The Dallas-based cargo airline company Ameriflight loaded more than 3,000 pounds of supplies and more than $15,000 in cash donations onto a cargo plane to bring to their employees in Puerto Rico on Tuesday, Oct. 3. Prescotte Stokes pstokes@star-telegram.com
The Dallas-based cargo airline company Ameriflight loaded more than 3,000 pounds of supplies and more than $15,000 in cash donations onto a cargo plane to bring to their employees in Puerto Rico on Tuesday, Oct. 3. Prescotte Stokes pstokes@star-telegram.com

Dallas

Dallas-based airline sends supplies, $15,000 in cash to employees in Puerto Rico

By Prescotte Stokes III

pstokes@star-telegram.com

October 03, 2017 10:15 PM

DFW AIRPORT

Texas-size help made its way from Dallas-Fort Worth Airport on Tuesday morning to employees of a Dallas-based company in Puerto Rico more 2,100 miles away.

Brian Randow, CEO of the air cargo company Ameriflight, boarded the plane bound for San Juan filled with supplies for the 37 employees living on the island.

“You can hear their desperation when you talk to employees how they’re running low on water and running low on food,” said Randow.

Over the last 2  1/2 weeks, the company has been collecting donations and handwritten cards from its more than 500 employees to send to Puerto Rico.

“They’re a valued part of our company and we just need to take care of our people,” said Randow.

Prior to Hurricane Maria’s Category 5 rain and winds leaving at least 34 people dead, the company would send about 50 flights a week there. The company offered to charter flights and evacuate all employees and their families before the storm made landfall, but only two pilots took the offer.

“The others from the island had been through storms before and felt they could ride it out,” said Randow.

With the help of 10 other pilots the company moved 13 aircraft off the island to Aruba, Curacao and Bonaire. Randow says employees in San Juan have access very few basic services, but the rest of the island is in dire need of help.

“Our base on Rincon, which is on the opposite side of the island, is really isolated. They say it’s no better today than it was the day after the storm,” said Randow. “It’s taking time for everything to get from the larger city San Juan to other areas of the island.”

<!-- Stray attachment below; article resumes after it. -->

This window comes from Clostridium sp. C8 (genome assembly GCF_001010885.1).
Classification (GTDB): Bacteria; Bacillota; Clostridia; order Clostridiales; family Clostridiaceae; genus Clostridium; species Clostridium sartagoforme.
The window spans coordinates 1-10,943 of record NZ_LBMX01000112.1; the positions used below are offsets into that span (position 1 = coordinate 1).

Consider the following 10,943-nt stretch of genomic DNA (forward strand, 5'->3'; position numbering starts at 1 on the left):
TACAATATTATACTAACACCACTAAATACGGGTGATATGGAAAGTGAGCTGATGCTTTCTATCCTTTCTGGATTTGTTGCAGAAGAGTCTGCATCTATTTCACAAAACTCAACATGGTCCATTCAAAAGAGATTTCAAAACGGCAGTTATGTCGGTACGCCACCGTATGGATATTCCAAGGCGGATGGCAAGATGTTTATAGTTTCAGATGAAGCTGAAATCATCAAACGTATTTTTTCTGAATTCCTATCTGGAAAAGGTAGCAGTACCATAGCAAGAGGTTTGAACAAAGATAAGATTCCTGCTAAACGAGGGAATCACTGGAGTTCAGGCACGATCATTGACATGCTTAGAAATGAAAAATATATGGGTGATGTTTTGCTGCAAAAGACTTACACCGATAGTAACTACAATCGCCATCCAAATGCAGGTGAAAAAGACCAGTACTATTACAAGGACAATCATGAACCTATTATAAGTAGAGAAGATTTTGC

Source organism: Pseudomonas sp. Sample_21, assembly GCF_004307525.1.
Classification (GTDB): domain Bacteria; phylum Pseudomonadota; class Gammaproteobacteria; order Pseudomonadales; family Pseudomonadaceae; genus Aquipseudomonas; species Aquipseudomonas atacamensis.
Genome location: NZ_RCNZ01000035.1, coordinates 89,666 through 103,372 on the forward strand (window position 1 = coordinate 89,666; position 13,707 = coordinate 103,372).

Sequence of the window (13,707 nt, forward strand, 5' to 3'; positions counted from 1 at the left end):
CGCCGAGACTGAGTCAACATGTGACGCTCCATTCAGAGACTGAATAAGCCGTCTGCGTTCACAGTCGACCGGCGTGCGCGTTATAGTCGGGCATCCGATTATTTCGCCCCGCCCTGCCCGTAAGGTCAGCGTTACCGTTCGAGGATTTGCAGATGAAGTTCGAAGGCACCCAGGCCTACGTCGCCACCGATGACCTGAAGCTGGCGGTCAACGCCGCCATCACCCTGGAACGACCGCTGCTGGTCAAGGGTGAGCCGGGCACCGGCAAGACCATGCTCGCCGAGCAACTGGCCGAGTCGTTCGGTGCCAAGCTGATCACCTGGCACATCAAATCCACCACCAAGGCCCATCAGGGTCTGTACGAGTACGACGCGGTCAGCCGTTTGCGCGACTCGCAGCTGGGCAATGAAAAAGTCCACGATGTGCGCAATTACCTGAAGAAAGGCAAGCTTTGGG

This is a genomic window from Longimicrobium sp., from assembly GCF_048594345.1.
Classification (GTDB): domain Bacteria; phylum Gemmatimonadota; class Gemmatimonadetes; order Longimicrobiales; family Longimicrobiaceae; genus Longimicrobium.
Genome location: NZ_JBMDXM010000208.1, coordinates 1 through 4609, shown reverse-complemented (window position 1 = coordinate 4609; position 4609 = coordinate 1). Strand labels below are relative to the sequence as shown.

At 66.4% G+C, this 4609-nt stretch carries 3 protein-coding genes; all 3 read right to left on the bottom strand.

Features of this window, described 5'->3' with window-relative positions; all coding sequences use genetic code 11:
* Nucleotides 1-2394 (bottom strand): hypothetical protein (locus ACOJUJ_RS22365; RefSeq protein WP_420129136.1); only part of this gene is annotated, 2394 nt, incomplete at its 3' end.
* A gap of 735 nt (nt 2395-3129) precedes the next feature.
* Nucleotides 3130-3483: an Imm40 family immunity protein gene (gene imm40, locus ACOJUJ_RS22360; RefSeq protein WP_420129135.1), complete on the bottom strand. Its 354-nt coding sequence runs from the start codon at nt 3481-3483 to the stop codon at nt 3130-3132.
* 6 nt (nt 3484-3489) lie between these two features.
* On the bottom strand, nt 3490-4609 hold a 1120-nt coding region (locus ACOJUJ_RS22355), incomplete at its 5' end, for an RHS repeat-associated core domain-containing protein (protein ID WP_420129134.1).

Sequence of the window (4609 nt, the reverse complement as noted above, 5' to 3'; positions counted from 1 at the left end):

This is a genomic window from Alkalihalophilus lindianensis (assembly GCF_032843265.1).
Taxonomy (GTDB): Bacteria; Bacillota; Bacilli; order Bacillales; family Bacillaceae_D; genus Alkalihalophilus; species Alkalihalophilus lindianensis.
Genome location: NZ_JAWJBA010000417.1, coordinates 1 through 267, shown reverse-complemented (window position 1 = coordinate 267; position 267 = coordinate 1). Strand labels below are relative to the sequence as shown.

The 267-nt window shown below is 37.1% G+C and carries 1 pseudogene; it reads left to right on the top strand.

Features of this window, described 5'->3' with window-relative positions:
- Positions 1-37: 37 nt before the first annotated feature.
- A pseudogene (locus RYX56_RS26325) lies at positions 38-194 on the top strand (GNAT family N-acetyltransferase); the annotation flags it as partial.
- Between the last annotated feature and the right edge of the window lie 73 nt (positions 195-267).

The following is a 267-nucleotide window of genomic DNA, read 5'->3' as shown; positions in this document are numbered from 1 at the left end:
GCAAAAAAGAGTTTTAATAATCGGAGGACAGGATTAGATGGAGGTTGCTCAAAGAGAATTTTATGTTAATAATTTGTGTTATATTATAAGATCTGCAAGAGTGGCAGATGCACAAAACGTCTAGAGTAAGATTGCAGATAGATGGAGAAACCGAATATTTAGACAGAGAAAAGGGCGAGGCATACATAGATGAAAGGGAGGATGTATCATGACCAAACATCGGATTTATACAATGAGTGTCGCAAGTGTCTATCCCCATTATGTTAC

Since the island has become accessible again the company has operated three relief flights — two on September 23 and one on September 26 — carrying 6,784 pounds of food, water, toiletries, chainsaws, generators, extension cords and gas cans.

“On a call yesterday they stressed that they really could use batteries” said Randow. “They’re running out of AAA and D batteries, which they’re using for light at night.”

The company has also set up a GoFundMe account that’s raised more than $15,000 since launching on September 25. When he arrives in San Juan, Randow plans to give that money directly to his employees.

“It’s a cash-based society right now, because ATM machines aren’t up and running right now because there’s no electricity,” said Randow. “We talked to one of our people who said he could go to Burger King and get dinner but it’s cash only. They can’t connect to the internet to swipe a credit card.”

Randow said he is focused on doing what he can for his affected employees.

“We have a unique situation where we own airplanes and cargo airplanes and we can do this,” said Randow. “So we felt the need to step up and take care of our people.”

Prescotte Stokes III: 817-390-7028, @prescottestokes

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Jeff Wilson jwilson@star-telegram.com

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